Monday, June 29, 2009

Student’s Design Helps Piece Together Parts Of The Alzheimer’s Puzzle

The point is that Alzheimer does not have a clear boundary. It's all about how the brain processes information. Studying the extreme conditions can reveal the mechanisms that are working in "normal" conditions. Normal is a statistical construct. Not a real thing.

Student’s Design Helps Piece Together Parts Of The Alzheimer’s Puzzle:
"ScienceDaily (June 29, 2009) — A Kingston University design student has turned his coursework into a budding business venture, launching a jigsaw puzzle ideal for people living with dementia.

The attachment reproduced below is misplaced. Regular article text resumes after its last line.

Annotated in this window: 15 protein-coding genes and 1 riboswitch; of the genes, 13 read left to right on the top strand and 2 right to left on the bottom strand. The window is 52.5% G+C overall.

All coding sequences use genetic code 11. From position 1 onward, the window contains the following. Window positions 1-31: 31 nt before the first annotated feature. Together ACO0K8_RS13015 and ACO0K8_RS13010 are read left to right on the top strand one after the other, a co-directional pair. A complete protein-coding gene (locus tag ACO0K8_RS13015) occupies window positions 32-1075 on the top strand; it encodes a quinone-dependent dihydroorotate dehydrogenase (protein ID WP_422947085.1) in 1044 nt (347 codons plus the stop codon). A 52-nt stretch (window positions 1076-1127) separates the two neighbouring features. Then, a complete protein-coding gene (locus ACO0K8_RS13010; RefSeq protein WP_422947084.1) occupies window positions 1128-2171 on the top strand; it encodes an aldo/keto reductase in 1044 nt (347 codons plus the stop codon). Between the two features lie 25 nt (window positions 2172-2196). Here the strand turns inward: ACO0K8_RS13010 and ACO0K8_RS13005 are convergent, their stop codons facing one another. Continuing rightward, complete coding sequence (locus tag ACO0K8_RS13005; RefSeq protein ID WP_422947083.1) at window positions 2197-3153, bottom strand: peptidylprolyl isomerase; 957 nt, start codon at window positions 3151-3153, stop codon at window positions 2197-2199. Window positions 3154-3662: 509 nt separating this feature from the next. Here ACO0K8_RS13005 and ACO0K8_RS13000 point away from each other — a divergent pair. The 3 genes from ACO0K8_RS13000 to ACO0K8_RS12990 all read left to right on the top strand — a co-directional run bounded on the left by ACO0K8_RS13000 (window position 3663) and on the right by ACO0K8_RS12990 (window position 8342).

Ben Atkinson-Willes, 22, who is completing a degree in product and furniture design at Kingston University in South West London this year, was inspired to use his skills to create a specially-designed activity puzzle after his granddad was diagnosed with Alzheimer’s disease."
Measuring Brain Atrophy In Patients With Mild Cognitive Impairment
ScienceDaily (June 28, 2009) — Scientists at the University of California, San Diego School of Medicine have shown that a fully automated procedure called Volumetric MRI – which measures the "memory centers" of the brain and compares them to expected size – is effective in predicting the progression from mild cognitive impairment (MCI) to Alzheimer's disease. The procedure can be readily used in clinics to measure brain atrophy, and may help physicians to predict decline in MCI patients.

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